The sulfation time course plots reveal that unsulfated CCR5 1-18 was quickly depleted (Figure 6 a-b). In contrast, the rate of unsulfated CCR5 2-18 depletion was less dramatic, and the rate of sulfated product formation was much slower. After eight hours, the percentage of tetra-sulfated CCR5 1-18 produced was almost three-fold greater than the percentage of tetra-sulfated CCR5 2-18. The percentage of tri-sulfated CCR5 1-18 was also approximately three fold greater than that of the tri-sulfated CCR5 2-18. The percentage of un-modified CCR5 1-18 remaining after the eight hour reaction was fifteen-fold less than the un-modified CCR5 2-18. These data show that CCR5 1-18 is clearly the preferred substrate of TPST-2. Experiments are currently underway to obtain the kinetic constants for the substrates with and without the N-terminal methionine.
Similar results were obtained when the time course for sulfation of CCR8 1-17 and CCR8 2-17 sulfation by TPST-2 was examined (Figure 6 c-d). The unsulfated CCR8 1-17 peptide was completely depleted over the course of the reaction as sulfated products appeared. In contrast, a relatively large percentage of the un-modified CCR8 2-17 peptide remained after eight hours. The percentage of di-sulfated CCR8 1-17 produced was more than twice that of di-sulfated CCR5 2-18. Also at eight hours, the amount of tri-sulfated CCR8 1-17 produced was ten-times greater than that of the tri-sulfated CCR8 2-17. These data demonstrate that the peptides with the N-terminal methionine were more-efficiently sulfated by TPST-2 than the peptides lacking Met-1. Moreover, the time course plot of CCR8 1-17 M1A showed rates of sulfation comparable to that of CCR8 1-17 (Figure 6, S4 a).
The rates of sulfation of CCR8 1-17 Nt-Ac were similar to that of CCR8 1-17 (Figure 6 and S4b). However, sulfate incorporation for CCR8 2-17 Nt-Ac (Figure 6 and S4c) were much greater than that for CCR8 2-17 and were comparable to that of CCR8 1-17. An addition of an acetyl group clearly has a large impact on the rate of sulfation of the CCR8 peptide.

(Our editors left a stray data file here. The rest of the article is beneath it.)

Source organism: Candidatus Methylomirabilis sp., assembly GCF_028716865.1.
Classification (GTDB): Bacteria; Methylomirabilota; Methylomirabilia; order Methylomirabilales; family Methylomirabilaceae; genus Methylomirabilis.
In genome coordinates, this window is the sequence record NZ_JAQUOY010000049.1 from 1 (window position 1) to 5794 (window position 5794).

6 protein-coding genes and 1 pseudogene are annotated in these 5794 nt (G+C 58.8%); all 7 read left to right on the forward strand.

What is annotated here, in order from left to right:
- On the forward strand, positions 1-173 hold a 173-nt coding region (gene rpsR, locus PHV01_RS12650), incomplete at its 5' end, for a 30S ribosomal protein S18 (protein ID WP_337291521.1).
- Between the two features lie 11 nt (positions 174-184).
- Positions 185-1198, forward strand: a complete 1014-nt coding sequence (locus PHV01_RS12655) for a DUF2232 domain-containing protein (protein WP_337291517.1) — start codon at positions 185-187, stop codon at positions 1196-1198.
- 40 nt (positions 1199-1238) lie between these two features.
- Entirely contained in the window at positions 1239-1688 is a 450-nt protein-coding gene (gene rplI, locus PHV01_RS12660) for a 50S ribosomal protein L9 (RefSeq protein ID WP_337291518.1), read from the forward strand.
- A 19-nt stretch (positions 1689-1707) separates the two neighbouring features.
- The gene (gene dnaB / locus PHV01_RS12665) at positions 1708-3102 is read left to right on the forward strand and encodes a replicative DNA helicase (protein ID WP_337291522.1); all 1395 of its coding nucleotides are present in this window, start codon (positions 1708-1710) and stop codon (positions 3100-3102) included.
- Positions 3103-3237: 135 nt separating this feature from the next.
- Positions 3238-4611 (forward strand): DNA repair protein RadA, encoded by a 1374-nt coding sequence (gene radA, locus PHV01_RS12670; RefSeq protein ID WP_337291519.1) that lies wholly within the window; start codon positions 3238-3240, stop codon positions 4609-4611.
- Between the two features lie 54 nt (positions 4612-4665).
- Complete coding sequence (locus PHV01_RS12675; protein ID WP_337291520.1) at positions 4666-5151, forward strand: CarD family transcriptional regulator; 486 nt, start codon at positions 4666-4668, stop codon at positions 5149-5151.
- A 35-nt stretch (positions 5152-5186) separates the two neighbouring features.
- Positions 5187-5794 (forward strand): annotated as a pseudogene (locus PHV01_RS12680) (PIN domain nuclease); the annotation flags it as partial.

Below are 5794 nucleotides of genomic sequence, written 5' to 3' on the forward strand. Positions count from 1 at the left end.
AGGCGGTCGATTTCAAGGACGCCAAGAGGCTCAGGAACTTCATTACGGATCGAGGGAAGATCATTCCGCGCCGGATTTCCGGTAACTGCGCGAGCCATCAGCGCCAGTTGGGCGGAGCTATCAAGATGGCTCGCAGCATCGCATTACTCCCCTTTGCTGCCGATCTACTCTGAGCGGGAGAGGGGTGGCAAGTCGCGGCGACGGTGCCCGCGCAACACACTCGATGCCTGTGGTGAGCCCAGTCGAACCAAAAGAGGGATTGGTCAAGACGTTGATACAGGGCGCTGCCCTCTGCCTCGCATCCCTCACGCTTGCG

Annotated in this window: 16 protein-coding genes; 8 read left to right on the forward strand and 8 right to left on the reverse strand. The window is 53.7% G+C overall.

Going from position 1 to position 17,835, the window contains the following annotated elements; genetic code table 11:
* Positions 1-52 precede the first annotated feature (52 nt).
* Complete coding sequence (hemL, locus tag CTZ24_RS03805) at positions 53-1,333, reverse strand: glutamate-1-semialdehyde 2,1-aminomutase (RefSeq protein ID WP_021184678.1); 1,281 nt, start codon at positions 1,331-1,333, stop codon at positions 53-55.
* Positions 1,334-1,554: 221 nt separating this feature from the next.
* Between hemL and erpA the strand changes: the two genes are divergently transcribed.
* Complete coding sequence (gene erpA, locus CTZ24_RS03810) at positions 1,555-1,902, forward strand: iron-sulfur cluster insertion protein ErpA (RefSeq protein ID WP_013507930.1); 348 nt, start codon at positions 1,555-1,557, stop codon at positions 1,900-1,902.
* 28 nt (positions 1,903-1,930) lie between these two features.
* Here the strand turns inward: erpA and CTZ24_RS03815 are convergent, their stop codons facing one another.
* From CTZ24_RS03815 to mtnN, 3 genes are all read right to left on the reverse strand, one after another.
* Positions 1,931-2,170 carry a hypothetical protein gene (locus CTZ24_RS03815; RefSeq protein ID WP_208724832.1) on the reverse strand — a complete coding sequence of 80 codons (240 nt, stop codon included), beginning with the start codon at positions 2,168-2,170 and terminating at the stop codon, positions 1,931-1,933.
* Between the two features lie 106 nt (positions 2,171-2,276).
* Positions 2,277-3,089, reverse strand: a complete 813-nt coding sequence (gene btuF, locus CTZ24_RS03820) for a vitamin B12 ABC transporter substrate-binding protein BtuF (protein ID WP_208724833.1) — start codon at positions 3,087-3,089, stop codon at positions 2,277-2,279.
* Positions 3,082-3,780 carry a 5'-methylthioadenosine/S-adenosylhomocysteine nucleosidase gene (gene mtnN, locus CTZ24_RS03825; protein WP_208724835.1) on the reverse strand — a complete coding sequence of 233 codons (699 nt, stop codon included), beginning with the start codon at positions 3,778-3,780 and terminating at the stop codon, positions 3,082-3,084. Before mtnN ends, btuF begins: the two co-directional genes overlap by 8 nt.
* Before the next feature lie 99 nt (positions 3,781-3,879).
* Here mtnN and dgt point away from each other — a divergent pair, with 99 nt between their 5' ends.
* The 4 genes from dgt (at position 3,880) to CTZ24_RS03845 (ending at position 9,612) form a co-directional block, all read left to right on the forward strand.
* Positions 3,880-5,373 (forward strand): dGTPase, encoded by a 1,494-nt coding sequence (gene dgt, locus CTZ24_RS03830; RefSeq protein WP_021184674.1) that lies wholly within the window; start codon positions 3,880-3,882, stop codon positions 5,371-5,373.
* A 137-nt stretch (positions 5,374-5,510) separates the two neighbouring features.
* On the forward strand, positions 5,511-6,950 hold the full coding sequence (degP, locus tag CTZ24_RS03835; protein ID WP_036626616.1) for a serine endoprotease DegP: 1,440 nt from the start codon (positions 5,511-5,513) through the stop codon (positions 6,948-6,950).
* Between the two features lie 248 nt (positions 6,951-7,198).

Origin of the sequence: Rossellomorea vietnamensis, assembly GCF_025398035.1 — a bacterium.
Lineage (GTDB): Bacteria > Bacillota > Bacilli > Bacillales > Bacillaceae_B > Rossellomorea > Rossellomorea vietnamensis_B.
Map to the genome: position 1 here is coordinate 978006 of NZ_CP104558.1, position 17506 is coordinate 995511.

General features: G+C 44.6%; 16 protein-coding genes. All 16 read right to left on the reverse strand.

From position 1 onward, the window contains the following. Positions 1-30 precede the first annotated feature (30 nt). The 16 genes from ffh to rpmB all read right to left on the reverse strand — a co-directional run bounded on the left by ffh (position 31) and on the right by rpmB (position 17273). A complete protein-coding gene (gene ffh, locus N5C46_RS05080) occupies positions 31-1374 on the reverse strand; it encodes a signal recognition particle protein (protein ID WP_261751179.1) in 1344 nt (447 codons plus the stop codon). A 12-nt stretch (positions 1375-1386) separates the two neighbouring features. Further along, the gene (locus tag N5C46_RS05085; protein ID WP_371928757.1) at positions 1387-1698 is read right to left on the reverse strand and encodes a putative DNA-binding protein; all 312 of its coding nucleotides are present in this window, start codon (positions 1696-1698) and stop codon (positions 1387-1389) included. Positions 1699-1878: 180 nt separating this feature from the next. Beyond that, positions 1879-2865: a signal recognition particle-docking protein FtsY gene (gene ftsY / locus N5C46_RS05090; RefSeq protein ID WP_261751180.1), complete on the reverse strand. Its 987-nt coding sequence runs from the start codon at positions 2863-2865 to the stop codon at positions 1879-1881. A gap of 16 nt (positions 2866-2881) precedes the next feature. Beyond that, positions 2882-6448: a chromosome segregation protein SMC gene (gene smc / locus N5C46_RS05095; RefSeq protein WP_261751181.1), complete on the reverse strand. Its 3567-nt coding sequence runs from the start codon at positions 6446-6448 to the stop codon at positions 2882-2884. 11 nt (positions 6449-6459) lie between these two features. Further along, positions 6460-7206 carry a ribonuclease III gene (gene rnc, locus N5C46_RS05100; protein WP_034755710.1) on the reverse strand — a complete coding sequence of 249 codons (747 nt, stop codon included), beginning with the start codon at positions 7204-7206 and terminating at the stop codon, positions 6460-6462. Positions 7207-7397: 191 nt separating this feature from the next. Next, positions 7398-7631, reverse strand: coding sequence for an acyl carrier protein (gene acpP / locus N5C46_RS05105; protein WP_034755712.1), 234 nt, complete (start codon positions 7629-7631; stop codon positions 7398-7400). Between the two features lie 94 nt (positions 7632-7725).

To address the apparent discrepancy surrounding the pattern of sulfation it was shown that peptides CCR5 1-18 and CCR5 2-18 differ in the order of sulfation. The presence of Met-1 resulted in a change of the order of sulfation in which Tyr-3 becomes the preferred TPST-2 substrate. These results are in agreement with the two observations that Tyr-3 can be sulfated efficiently in the full-length CCR5 YFFF variant in HeLa cells, whereas Tyr-3 is the last tyrosine in CCR5 2-18 to be sulfated.
A proposed consensus feature for tyrosine sulfation is the presence of acidic residues on the N-terminal side of the target tyrosine (23-25). Substitution of an acidic residue in the position directly N-terminal of the tyrosine substrate has been shown to lead to an increase in Km values (25). As an aspartic acid is prior to Tyr-3 in CCR5, this particular tyrosine is expected to be a good substrate for sulfation. Similarly, analysis of the consensus sequence of naturally sulfated peptides and proteins reveal that acidic amino acids are commonly found at positions -5 to -1 of the tyrosine residue, particularly in position -1 (26, 27). The observation that Tyr-3 is sulfated last in CCR5 2-18 provoked investigation.